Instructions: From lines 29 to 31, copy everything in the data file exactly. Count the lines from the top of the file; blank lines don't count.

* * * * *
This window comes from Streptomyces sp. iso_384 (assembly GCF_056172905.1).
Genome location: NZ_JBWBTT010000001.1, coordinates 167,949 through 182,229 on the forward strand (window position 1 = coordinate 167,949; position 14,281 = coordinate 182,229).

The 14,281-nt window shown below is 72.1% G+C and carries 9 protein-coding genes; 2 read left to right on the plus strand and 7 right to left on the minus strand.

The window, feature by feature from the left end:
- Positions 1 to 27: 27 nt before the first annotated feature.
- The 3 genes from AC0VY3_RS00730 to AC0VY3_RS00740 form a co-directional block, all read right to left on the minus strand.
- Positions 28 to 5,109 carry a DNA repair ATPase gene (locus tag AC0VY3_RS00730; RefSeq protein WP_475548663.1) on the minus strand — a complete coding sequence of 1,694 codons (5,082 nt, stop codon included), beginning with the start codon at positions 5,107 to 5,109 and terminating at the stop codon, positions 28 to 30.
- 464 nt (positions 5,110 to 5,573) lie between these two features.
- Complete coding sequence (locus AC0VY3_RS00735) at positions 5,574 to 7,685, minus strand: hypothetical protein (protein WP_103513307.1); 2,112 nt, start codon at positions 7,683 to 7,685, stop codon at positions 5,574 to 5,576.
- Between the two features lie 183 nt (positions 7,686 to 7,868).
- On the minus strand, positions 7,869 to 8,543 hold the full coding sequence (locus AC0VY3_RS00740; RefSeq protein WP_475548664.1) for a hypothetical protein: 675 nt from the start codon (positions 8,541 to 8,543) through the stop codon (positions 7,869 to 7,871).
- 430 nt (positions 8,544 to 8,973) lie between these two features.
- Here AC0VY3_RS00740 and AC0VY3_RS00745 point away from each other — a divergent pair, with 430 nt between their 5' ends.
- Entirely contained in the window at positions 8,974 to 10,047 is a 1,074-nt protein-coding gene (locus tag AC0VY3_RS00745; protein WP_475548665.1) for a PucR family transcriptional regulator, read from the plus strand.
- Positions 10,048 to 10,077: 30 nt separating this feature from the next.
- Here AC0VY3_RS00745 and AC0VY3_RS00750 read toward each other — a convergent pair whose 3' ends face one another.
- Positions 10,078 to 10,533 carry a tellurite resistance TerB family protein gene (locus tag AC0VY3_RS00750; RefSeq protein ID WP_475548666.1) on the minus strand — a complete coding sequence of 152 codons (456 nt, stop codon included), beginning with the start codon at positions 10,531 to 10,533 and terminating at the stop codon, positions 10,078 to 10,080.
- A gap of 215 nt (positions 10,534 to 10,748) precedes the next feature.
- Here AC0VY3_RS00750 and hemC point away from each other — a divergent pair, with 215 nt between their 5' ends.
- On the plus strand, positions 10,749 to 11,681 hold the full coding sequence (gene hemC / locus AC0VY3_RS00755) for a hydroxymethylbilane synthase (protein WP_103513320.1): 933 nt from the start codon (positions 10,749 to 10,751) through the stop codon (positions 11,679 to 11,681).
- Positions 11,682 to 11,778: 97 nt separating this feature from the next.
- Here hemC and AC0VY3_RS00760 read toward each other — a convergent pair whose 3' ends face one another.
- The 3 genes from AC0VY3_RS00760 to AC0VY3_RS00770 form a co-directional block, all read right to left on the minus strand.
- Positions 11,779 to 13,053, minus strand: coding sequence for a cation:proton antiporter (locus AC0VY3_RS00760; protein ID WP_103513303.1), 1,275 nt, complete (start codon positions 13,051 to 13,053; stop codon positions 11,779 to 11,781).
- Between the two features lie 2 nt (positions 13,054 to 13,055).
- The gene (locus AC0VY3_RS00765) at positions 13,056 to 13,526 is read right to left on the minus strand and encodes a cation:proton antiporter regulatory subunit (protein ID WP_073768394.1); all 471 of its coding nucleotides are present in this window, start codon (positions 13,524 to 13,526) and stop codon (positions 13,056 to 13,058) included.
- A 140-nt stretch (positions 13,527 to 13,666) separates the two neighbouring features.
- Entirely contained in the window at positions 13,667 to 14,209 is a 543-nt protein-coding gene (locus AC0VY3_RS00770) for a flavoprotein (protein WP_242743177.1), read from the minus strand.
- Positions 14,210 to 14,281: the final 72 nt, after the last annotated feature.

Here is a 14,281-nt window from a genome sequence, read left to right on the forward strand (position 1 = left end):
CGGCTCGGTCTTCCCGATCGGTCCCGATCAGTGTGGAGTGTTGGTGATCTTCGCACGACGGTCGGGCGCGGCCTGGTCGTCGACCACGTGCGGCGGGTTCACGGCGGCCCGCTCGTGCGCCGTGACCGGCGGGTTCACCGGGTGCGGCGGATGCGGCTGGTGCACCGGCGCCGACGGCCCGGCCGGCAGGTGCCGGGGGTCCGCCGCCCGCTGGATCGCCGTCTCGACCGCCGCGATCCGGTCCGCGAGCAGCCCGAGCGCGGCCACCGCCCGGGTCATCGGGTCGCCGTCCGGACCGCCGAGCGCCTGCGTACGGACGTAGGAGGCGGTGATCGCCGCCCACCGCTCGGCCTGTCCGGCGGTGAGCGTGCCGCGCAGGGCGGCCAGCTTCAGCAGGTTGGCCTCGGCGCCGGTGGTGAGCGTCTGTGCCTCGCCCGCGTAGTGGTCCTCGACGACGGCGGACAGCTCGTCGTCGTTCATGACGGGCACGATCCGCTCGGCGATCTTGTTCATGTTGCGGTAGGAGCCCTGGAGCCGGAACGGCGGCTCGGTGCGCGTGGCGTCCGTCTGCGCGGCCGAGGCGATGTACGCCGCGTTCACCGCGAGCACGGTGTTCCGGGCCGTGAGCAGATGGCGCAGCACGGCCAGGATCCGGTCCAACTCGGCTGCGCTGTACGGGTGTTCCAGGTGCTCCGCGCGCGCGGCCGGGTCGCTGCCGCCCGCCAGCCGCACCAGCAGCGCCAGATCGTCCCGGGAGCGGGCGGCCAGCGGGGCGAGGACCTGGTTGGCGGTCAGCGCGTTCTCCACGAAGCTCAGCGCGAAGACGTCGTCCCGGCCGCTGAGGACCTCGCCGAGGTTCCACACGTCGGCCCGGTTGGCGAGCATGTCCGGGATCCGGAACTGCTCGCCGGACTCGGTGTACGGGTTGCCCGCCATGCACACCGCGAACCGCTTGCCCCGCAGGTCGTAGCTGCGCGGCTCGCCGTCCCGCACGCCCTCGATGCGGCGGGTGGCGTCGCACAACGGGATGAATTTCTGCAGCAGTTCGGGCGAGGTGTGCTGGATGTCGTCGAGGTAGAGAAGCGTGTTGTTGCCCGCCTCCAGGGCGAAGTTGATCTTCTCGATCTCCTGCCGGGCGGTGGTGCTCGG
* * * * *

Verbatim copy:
- Positions 14,210 to 14,281: the final 72 nt, after the last annotated feature.

Here is a 14,281-nt window from a genome sequence, read left to right on the forward strand (position 1 = left end):
CGGCTCGGTCTTCCCGATCGGTCCCGATCAGTGTGGAGTGTTGGTGATCTTCGCACGACGGTCGGGCGCGGCCTGGTCGTCGACCACGTGCGGCGGGTTCACGGCGGCCCGCTCGTGCGCCGTGACCGGCGGGTTCACCGGGTGCGGCGGATGCGGCTGGTGCACCGGCGCCGACGGCCCGGCCGGCAGGTGCCGGGGGTCCGCCGCCCGCTGGATCGCCGTCTCGACCGCCGCGATCCGGTCCGCGAGCAGCCCGAGCGCGGCCACCGCCCGGGTCATCGGGTCGCCGTCCGGACCGCCGAGCGCCTGCGTACGGACGTAGGAGGCGGTGATCGCCGCCCACCGCTCGGCCTGTCCGGCGGTGAGCGTGCCGCGCAGGGCGGCCAGCTTCAGCAGGTTGGCCTCGGCGCCGGTGGTGAGCGTCTGTGCCTCGCCCGCGTAGTGGTCCTCGACGACGGCGGACAGCTCGTCGTCGTTCATGACGGGCACGATCCGCTCGGCGATCTTGTTCATGTTGCGGTAGGAGCCCTGGAGCCGGAACGGCGGCTCGGTGCGCGTGGCGTCCGTCTGCGCGGCCGAGGCGATGTACGCCGCGTTCACCGCGAGCACGGTGTTCCGGGCCGTGAGCAGATGGCGCAGCACGGCCAGGATCCGGTCCAACTCGGCTGCGCTGTACGGGTGTTCCAGGTGCTCCGCGCGCGCGGCCGGGTCGCTGCCGCCCGCCAGCCGCACCAGCAGCGCCAGATCGTCCCGGGAGCGGGCGGCCAGCGGGGCGAGGACCTGGTTGGCGGTCAGCGCGTTCTCCACGAAGCTCAGCGCGAAGACGTCGTCCCGGCCGCTGAGGACCTCGCCGAGGTTCCACACGTCGGCCCGGTTGGCGAGCATGTCCGGGATCCGGAACTGCTCGCCGGACTCGGTGTACGGGTTGCCCGCCATGCACACCGCGAACCGCTTGCCCCGCAGGTCGTAGCTGCGCGGCTCGCCGTCCCGCACGCCCTCGATGCGGCGGGTGGCGTCGCACAACGGGATGAATTTCTGCAGCAGTTCGGGCGAGGTGTGCTGGATGTCGTCGAGGTAGAGAAGCGTGTTGTTGCCCGCCTCCAGGGCGAAGTTGATCTTCTCGATCTCCTGCCGGGCGGTGGTGCTCGG